Lingua Franca, Alfie; or What Poetry is All About

“It’s all about language!” Nancy exclaims.

“Yes!” I cry, “That’s it exactly!”

Her undergraduate poetry students, apparently, balk at this. They’re sure it must be all about their experience and their emotion. And, of course, yes, it is, AND ALSO…and yes, it is, BUT THEN…, she tries to explain. Without attention to language, we run the risk of writing prose and sticking random line breaks in and calling it a poem. Possibly with tortured and obvious end rhymes, just to make sure the moniker sticks.

Well, that’s her battle to fight. I have my own: I started thinking surely I could now come to appreciate more of the contemporary poetry I struggle with if I could only remember that it’s all about language.

But actually, often that’s the problem I have. It seems to be all about language…and not much or enough about experience or emotion…much less the other basic building blocks of poetry’s towers, huts, bridges, and many mansions.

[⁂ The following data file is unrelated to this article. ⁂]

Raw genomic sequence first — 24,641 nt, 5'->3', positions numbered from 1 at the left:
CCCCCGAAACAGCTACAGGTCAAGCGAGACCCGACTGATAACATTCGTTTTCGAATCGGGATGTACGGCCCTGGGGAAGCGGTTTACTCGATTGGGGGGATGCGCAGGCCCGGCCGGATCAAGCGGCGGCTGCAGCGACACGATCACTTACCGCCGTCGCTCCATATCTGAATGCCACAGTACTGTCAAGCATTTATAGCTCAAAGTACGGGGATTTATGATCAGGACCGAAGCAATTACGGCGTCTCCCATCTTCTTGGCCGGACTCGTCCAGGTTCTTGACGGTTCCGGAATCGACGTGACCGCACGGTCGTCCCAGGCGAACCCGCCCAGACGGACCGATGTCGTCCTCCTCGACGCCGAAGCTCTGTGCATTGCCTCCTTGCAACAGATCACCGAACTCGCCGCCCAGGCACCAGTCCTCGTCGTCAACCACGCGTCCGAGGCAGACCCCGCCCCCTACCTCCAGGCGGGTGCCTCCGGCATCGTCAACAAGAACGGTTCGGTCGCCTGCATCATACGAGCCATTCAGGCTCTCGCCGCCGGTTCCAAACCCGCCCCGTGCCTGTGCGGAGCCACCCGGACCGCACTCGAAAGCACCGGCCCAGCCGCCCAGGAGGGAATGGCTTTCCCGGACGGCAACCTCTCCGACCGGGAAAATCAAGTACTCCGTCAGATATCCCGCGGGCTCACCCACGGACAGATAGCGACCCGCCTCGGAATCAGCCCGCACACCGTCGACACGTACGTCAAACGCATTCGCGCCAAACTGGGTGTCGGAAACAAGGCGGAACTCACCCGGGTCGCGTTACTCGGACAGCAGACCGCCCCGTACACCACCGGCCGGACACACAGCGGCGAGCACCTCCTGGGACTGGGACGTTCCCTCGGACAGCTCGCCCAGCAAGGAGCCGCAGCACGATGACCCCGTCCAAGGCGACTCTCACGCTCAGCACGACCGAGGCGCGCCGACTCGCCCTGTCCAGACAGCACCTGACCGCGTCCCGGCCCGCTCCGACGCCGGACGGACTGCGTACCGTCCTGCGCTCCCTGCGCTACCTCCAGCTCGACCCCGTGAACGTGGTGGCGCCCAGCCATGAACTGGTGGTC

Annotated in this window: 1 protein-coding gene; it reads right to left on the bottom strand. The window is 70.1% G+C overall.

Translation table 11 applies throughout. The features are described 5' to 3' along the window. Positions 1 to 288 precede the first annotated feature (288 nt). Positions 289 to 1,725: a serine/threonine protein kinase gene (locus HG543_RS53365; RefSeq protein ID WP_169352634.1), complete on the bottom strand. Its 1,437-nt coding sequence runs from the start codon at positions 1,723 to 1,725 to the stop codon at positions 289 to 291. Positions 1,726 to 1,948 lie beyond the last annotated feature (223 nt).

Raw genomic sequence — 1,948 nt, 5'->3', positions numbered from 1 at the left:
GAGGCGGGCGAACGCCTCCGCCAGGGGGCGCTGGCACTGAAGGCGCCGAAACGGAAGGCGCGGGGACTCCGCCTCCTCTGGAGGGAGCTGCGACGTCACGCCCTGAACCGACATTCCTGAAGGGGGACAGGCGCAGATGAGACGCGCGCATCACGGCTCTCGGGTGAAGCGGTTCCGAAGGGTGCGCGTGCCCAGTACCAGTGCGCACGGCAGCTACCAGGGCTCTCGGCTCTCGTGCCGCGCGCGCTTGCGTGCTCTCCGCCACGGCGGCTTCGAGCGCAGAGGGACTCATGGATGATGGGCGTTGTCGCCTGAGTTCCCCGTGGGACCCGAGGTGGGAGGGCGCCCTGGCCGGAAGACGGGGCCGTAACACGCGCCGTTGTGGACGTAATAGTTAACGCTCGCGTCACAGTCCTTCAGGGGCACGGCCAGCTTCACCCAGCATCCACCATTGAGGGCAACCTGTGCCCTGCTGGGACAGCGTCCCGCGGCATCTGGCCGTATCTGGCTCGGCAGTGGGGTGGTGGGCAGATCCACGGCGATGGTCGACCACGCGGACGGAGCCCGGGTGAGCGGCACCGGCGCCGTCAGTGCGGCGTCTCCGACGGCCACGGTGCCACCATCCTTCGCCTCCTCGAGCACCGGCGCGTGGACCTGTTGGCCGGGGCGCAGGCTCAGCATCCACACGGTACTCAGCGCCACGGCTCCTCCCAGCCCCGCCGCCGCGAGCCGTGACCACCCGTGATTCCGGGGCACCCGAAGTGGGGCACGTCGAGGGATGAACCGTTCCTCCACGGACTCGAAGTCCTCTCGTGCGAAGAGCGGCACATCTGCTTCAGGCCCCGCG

A quick tally in my own mind of these blocks include: image, diction and tone, rhythm, silence, placement of words visually on the page. Oh, and intention.

So, language, yes, AND…or I’m left dangling in a language soup. Throw some croutons to this drowning fly. Give me a little logic, some sense of depth of meaning, some boogie woogie; and image, please, give me a flower or a piece of dogshit on the sidewalk or a surgeon’s scalpel under the light, something to grab onto, even if it bloodies me.

I know I’ve lamented this again and again in this blog, and encouraged myself to read more slowly, read with a broader mind and spirit. But I keep forgetting, and getting frustrated all over again when I read the next inscrutable (to me) volume. But I’m ready to dive in again, armed with the battle cry “Language! Language!”

But lest it seem like I only read poetry I don’t get, let me take a moment to mention a few books I’ve read recently or are in the middle of which I am very much enjoying: Lisa Bellamy’s The Northway, Jackie Craven’s Secret Formulas and Techniques of the Masters, and Sarah Giragosian’s Queer Fish. Oh, and rereading Anne Carson’s fascinating Autobiography of Red. Huzzah.

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